Classifying Long Arms During the Civil War

During the Civil War, the Ordnance Department of the U.S. Army employed a classification system that placed long arms into three distinct categories. First class arms were those weapons considered of modern manufacture, basically state of the art or consistent with current best practice. Second class weapons were ones considered serviceable but a step below first class in quality or design. Third class arms were those deemed obsolete or subpar in quality; a lot of smoothbores and older model foreign muskets fell into this category.

Army regulations required that each company commander file a quarterly ordnance report with the War Department that provided specific information as to how many weapons of which types belonged to various organizations within the army. The actual form filled out was rather lengthy but each type of firearm was given a classification so that commanders could report on not only the quantity of their weaponry, but its relative quality. The forms also had boxes to report the number of bayonets, cartridge boxes, cap pouches, slings, etc.; basically if the government issued something to a soldier (or more specifically to the company commander), it wanted an accounting of those items each quarter. And the commanding officer was considered the responsible party for not only providing this information but for explaining any losses incurred. 

These reports commenced with regularity for the fourth quarter of 1862 and continued through the rest of the war. In reviewing existing copies of these reports, the record keeping in some cases was inconsistent; multiple companies within a regiment may faithfully report their weapons on hands while in other periods an entire regiment is missing a report. That said, they can be an extremely valuable resource for pinpointing exactly what a regiment was carrying during the given time period. For example, I've used some of these reports before to help explore what General Jefferson Davis's and General Phil Sheridan's divisions were armed with during the Stones River campaign. (See here.) 

Below is a list of firearms direct from the quarterly ordnance reports by class. This list is by no means all inclusive; I’ve deliberately left off cavalry weapons (carbines, pistols, etc.) as those did not fall into the same classification system as rifles and smoothbore muskets. Note also that not every type of longarm used by the Federal army is listed; blank lines were used to write in weapons not spelled out in the form.


The Model 1861 Springfield Rifle Musket was considered a top of the line firearm per the Ordnance Department's classification system employed during the Civil War. Its robust construction and reliability made it a preferred arm throughout the Federal army.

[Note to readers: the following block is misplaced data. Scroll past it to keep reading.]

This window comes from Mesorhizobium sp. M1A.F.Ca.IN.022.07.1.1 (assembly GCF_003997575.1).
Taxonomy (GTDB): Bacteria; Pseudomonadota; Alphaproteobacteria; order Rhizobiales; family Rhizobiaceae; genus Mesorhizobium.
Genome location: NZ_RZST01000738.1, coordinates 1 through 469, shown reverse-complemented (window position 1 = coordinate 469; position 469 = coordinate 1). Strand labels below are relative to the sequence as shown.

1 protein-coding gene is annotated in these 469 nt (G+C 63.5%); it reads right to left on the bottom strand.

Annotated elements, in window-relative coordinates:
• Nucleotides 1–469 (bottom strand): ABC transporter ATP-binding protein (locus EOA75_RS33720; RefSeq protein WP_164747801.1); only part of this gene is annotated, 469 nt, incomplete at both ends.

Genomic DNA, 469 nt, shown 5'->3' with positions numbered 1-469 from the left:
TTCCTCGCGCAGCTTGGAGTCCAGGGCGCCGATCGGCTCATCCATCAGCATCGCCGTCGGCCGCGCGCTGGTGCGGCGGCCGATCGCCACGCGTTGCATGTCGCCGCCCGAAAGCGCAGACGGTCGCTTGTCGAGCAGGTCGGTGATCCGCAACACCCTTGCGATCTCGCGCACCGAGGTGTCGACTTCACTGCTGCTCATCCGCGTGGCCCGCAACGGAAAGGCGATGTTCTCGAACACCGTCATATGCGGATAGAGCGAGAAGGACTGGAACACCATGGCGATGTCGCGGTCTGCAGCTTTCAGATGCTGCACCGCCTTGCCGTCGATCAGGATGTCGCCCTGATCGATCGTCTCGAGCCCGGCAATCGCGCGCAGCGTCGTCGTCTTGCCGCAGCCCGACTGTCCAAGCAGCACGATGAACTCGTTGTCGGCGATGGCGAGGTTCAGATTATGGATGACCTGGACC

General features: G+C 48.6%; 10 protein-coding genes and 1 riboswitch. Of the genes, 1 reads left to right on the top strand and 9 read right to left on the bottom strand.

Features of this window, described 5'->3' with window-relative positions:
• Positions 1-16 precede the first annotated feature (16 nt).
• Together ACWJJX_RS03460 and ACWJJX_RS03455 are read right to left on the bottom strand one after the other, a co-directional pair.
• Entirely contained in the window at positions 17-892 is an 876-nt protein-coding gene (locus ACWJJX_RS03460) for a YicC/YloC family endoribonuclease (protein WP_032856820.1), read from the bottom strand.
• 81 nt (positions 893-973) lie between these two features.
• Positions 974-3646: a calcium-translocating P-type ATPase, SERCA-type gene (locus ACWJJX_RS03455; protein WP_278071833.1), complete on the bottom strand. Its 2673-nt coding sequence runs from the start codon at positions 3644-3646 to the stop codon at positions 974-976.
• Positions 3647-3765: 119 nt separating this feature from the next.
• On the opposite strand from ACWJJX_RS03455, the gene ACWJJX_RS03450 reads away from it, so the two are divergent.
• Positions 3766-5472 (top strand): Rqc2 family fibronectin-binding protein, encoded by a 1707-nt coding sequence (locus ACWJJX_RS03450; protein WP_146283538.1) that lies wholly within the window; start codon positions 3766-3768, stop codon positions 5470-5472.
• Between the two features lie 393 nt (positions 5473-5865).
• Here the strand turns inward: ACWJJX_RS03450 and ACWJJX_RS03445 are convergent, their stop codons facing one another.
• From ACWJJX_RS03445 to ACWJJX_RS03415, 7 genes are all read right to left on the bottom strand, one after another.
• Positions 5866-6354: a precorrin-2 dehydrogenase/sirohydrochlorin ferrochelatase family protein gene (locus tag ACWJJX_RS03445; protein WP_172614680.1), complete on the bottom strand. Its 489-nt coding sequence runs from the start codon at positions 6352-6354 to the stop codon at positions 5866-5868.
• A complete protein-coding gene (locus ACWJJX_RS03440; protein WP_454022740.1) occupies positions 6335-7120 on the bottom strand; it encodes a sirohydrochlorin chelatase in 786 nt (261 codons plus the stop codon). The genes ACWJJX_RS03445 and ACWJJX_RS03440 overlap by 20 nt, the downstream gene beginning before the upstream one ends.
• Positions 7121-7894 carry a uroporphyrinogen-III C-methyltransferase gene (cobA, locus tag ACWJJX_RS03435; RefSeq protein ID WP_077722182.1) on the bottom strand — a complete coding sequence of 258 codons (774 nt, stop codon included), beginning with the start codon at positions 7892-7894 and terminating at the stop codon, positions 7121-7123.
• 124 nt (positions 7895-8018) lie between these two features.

First Class Arms (10 weapons)

Springfield Rifled Muskets, Model 1855 & 1861, N.A., and contract, .58 caliber

U.S. Rifles, sword bayonet, Model 1840, 1845. Caliber .58 (Mississippi Rifle)

U.S. Rifle Model 1840. Caliber .54 (Mississippi Rifle)

Merrill’s Breech-loading Rifles, Caliber .52

Sharp’s Breech-loading Rifles, triangular bayonet. Caliber .52

Dresden and Suhl Rifled Muskets. Caliber .58

French Rifled Muskets, triangular bayonet. Caliber .58

Enfield Rifled Muskets, triangular bayonet. Caliber .577

Enfield Rifles, saber bayonets. Caliber .58 and .577

Light French Rifles or Leige, saber bayonet. Caliber .577


.69 caliber Model 1842 Springfields, whether smoothbores or rifled muskets, were considered second class firearms and were among those phased out of use by the Union army in 1863-1864. 

Second Class Arms (10 weapons)

Rifled muskets “altered to percussion,” N.A. or contract. Caliber .69

Rifled Muskets, Model 1842 N.A. or contract. Caliber .69

Belgian or French Rifled muskets. Caliber .71

Belgian or Vincennes Rifles, saber bayonet. Caliber .69 to .71

Austrian, Belgian, or French Rifled Muskets. Caliber .70 or .701

Belgian or French Rifled Muskets, brass or bright mounted. Caliber .69

Austrian Rifled Muskets, lead and block sight, quadrangular bayonet, caliber .58 (Lorenz)

Austrian Rifled Muskets, lead and block sight, quadrangular bayonet, caliber .577 (Lorenz)

Austrian Rifled Muskets, lead and block sight, quadrangular bayonet, caliber .54 and .55 (Lorenz)

Jager Rifles, sword bayonet. Caliber .54


The large caliber Saxony Rifled Musket was one of those foreign firearms acquired by the Federal government in 1861 and 1862 to fill the immediate needs of the Union army for weaponry while waiting for domestic production of the Model 1861 Springfields to kick into high gear. By the end of the 1862, the Saxony was on the way out and eventually would be relegated to militia use then retired altogether. 

Third Class Arms (7 weapons)

Smooth-bored Musket, altered to percussion. Caliber .69

Smooth-bored Muskets, Model 1842. Caliber .69

Austrian, Prussian, and Saxony Rifled Musket. Caliber .71 and .72

Austrian and Prussian Rifled Muskets. Caliber .69 to .70

Austrian and Prussian Smooth-bored Muskets. Caliber .71 and .72

Austrian, Prussian, and French Smooth-bored Muskets. Caliber .69 and .70

English Smooth-bored Musket. Caliber .69 and .70

These three unidentified Federal soldiers (perhaps from the 57th New York) show off the sword bayonets atop their Enfield rifles. The soldier at center has brass letters for 57 on his McDowell cap; the 57th New York was issued Enfield rifles by the state of New York when they left the state in 1861. 


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